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Rebellion Record: a Diary of American Events: Documents and Narratives, Volume 10. (ed. Frank Moore) 4 4 Browse Search
Waitt, Ernest Linden, History of the Nineteenth regiment, Massachusetts volunteer infantry , 1861-1865 2 0 Browse Search
Lydia Maria Child, Isaac T. Hopper: a true life 2 0 Browse Search
Robert Underwood Johnson, Clarence Clough Buell, Battles and Leaders of the Civil War. Volume 3. 1 1 Browse Search
Southern Historical Society Papers, Volume 15. (ed. Reverend J. William Jones) 1 1 Browse Search
George Bancroft, History of the Colonization of the United States, Vol. 1, 17th edition. 1 1 Browse Search
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Robert Underwood Johnson, Clarence Clough Buell, Battles and Leaders of the Civil War. Volume 3., The opposing forces in the Chancellorsville campaign. (search)
rst Brigade, Col. Charles Candy: 5th Ohio, Lieut.-Col. Robert L. Kilpatrick (w), Maj. Henry E. Symmes; 7th Ohio, Col. William R. Creighton; 29th Ohio, Lieut.-Col. Thomas Clark; 66th Ohio, Lieut.-Col. Eugene Powell; 28th Pa., Maj. Lansford F. Chapman (k), Capt. Conrad U. Meyer; 147th Pa., Lieut.-Col. Ario Pardee, Jr. Brigade loss: k, 58; w, 314; m, 151 = 523. Second Brigade, Brig.-Gen. Thomas L. Kane: 29th Pa., Lieut.-Col. William Rickards, Jr.; 109th Pa., Col. Henry J. Stainrook (k), Capt. John Young, Jr.; 111th Pa., Col. George A. Cobham, Jr.; 124th Pa., Lieut.-Col. Simon Litzenberg; 125th Pa., Col. Jacob Higgins. Brigade loss: k, 16; w, 90, m, 33 = 139. Third Brigade, Brig.-Gen. George S. Greene: 60th N. Y., Lieut.-Col. John C. O. Redington; 78th N. Y., Maj. Henry R. Stagg, Capt. William H. Randall; 102d N. Y., Col. James C. Lane; 137th N. Y., Col. David Ireland; 149th N. Y., Maj. Abel G. Cook (w), Capt. Oliver T. May, Lieut.-Col. Koert S. Van Voorhis. Brigade loss: k, 49; w, 219;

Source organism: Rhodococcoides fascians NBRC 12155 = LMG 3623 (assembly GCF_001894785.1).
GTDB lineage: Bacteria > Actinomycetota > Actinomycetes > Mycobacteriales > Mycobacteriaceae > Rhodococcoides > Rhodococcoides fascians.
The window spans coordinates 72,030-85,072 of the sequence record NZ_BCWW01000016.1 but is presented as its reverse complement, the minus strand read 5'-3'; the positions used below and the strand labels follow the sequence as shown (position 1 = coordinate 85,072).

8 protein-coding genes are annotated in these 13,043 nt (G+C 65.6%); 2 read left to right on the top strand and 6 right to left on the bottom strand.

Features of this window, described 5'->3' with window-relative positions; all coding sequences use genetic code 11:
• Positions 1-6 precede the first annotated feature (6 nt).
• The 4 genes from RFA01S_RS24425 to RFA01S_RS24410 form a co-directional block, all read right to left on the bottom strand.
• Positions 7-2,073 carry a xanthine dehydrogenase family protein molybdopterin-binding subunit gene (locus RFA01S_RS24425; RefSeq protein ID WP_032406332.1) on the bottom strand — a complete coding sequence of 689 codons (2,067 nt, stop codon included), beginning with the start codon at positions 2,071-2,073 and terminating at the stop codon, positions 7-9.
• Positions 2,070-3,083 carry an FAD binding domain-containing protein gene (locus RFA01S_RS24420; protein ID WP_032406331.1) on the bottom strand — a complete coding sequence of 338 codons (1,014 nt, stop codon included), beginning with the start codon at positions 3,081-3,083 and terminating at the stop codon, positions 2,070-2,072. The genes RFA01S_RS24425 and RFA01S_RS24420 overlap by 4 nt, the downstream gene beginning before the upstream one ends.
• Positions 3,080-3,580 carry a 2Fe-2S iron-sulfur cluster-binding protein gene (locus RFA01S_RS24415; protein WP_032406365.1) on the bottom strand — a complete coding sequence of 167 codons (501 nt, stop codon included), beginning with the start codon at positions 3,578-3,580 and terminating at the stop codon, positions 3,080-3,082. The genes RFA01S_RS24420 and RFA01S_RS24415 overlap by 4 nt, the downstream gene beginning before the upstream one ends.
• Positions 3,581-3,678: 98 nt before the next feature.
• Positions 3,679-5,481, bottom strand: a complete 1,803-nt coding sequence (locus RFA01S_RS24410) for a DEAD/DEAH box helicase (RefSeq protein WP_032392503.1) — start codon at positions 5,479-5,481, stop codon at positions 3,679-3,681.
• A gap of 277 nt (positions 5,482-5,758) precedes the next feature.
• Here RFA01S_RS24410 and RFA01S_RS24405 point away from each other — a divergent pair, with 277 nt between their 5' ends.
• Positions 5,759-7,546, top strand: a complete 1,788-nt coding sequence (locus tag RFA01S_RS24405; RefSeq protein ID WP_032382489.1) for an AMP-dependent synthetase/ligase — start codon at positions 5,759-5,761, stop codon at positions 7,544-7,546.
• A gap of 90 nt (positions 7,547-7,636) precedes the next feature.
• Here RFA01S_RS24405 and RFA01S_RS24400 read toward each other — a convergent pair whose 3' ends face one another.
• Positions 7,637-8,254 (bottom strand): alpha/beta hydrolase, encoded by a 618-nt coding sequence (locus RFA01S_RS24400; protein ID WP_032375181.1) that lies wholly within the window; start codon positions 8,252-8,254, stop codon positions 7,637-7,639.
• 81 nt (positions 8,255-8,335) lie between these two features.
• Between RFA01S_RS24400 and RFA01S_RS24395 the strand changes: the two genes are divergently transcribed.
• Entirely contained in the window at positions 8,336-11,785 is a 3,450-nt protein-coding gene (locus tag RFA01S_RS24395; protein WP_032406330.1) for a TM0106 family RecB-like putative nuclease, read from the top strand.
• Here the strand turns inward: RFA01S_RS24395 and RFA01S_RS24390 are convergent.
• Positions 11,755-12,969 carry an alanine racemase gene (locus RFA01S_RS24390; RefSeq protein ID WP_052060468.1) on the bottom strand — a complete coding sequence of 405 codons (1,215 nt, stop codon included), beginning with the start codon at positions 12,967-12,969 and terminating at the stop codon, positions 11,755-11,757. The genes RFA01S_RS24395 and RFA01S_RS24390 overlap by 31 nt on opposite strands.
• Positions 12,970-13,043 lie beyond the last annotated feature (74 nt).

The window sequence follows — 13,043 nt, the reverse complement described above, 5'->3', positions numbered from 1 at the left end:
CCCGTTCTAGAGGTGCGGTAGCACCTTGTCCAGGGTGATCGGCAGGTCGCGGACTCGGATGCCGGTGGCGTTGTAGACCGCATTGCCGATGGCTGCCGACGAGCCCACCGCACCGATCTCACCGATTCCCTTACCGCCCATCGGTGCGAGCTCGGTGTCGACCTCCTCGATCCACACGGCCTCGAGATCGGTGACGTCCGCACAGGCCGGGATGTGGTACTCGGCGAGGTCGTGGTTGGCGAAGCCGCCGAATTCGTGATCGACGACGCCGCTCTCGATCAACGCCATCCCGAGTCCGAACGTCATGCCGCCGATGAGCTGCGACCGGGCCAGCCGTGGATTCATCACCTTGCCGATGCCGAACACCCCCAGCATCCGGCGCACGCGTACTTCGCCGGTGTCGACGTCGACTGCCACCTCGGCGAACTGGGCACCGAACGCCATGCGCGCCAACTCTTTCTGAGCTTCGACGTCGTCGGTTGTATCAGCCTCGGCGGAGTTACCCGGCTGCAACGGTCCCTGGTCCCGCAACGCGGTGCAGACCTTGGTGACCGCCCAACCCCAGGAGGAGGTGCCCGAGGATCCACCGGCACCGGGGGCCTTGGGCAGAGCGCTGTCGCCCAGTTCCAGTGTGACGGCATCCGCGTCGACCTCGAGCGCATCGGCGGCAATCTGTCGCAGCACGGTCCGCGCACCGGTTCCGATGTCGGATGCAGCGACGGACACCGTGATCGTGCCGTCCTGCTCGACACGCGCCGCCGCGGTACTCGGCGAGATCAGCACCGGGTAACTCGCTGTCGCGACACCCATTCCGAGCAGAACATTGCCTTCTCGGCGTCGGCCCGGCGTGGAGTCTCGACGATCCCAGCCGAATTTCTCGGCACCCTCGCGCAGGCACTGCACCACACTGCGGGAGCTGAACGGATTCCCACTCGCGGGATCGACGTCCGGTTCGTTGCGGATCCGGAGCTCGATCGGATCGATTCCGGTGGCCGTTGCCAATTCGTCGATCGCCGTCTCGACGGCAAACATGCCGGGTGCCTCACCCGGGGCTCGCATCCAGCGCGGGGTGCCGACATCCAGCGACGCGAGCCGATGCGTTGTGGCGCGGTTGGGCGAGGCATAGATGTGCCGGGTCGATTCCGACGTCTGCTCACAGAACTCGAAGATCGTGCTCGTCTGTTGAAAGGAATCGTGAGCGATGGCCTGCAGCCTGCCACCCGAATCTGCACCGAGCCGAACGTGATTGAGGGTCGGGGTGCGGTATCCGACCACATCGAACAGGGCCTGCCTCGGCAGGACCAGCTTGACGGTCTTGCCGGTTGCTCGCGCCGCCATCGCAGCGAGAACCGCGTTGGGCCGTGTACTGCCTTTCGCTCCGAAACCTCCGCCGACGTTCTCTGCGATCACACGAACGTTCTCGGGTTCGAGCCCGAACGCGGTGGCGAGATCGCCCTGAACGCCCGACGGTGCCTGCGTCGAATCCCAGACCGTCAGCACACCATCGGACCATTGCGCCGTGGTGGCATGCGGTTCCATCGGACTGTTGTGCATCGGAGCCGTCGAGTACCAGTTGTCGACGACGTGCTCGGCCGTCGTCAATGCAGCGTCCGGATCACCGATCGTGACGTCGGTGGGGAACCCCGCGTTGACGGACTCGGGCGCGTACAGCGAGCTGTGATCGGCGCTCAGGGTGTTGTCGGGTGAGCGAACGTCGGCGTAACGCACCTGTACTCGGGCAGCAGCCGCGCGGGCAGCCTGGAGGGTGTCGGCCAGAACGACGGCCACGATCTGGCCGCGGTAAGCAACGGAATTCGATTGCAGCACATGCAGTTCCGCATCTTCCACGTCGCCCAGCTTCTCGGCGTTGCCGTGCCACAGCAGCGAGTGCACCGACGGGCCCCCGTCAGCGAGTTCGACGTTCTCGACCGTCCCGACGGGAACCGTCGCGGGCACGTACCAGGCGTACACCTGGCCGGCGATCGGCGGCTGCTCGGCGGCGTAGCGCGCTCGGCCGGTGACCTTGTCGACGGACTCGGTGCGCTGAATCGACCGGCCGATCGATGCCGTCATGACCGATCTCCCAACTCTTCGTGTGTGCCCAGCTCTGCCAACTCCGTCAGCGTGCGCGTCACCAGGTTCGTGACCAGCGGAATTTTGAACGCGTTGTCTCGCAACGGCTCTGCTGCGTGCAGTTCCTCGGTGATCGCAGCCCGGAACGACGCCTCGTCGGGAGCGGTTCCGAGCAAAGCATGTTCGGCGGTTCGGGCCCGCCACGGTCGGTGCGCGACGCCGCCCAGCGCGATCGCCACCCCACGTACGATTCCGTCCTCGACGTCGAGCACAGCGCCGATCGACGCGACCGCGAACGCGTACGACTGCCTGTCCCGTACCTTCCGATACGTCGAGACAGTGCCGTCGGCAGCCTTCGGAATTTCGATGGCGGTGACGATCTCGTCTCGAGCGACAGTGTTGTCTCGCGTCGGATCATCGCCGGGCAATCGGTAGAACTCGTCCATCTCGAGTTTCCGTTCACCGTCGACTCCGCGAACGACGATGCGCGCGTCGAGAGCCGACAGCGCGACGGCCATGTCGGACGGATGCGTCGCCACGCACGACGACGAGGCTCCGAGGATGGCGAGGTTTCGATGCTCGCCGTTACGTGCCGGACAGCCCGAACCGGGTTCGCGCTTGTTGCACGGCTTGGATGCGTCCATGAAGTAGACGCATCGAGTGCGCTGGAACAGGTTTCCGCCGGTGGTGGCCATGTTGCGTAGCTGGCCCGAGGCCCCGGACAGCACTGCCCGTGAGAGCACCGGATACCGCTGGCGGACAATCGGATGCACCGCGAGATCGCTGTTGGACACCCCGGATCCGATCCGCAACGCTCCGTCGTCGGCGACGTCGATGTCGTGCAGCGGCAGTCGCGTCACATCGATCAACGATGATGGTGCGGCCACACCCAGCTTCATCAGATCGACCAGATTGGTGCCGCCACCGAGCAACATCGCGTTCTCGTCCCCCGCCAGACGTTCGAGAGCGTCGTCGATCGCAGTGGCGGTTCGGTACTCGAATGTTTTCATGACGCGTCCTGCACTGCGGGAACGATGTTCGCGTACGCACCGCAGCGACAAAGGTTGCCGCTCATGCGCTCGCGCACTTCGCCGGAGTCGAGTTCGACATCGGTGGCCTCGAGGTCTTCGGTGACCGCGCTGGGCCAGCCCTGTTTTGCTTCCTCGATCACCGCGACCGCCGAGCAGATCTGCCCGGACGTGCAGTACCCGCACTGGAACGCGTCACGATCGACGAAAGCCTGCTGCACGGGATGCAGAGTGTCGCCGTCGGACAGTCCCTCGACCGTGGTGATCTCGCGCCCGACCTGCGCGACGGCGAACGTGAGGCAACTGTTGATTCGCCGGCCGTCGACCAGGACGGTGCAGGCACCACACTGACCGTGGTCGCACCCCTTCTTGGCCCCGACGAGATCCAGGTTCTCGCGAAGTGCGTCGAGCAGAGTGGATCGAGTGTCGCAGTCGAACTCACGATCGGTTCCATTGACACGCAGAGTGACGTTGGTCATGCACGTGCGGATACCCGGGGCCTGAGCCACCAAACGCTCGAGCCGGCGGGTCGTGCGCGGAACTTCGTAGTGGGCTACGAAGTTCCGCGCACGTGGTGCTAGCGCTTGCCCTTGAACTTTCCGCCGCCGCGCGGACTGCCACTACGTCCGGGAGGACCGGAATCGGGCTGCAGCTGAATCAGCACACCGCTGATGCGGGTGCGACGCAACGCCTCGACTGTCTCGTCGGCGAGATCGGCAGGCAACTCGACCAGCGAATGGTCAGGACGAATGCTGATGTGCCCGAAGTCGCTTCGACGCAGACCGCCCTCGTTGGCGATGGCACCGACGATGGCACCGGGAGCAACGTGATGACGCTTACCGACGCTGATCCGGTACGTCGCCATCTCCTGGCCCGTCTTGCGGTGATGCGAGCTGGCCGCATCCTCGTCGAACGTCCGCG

orge, First Tennessee; Majors Vandegraff, Norton, Lee, Neill, and Buchanan. The three field officers and senior captain (Turney) of the First Tennessee were struck down. General Pender mentions especially First Lieutenant S. S. Kirkland and Mr. John Young, Volunteer Aid-de-camp. General Archer was efficiently served by Lieutenants Lemmon and Thomas. General Lane speaks of the good conduct of Captain Hawks and Lieutenant Lane, A. D. C. And General Thomas, that when all did so well he cannot sahe officers and men of my brigade behaved throughout as well as I could have desired them. In conclusion, I beg leave to commend the efficiency of First Lieutenant T. T. Kirkland, ordnance officer and acting assistant adjutant-general, and Mr. John Young, volunteer aidde-camp. These gentlemen were greatly exposed during the two days we were in advance, but were always at their post. In the death of Lieutenant Sheppard I have to lament the loss of a brave and promising young officer. I am
Rebellion Record: a Diary of American Events: Documents and Narratives, Volume 10. (ed. Frank Moore), Doc. 62.-Hoisting the Black flag — official correspondence and reports. (search)
m memory. I think it is true in substance. My present condition would preclude the idea of this being an official statement. I am Colonel, your obedient servant, John T. Young, Captain Company A, Twenty-fourth Missouri Inf. Vols. Captain J. T. Young to Major-General Forrest. Cahaba, Alabama May 19, 1864. Major-General Forrest, C. S. A.: General: Your request, made through Judge P. T. Scroggs, that I should make a statement of the treatment of the Federal dead and wounded at Fote in assuring you that there is not a colored soldier here who does not prefer the fate of his comrades at Fort Pillow to being returned to his master. I remain, General, Yours, very respectfully, C. C. Washburn, Major-General. Captain J. T. Young to General Washburn. Memphis, Tennessee, September 13th, 1864. Major General C. C. Washburn, commanding District West Tennessee: General: I have the honor to address you in regard to certain papers forwarded you by Major-General Fo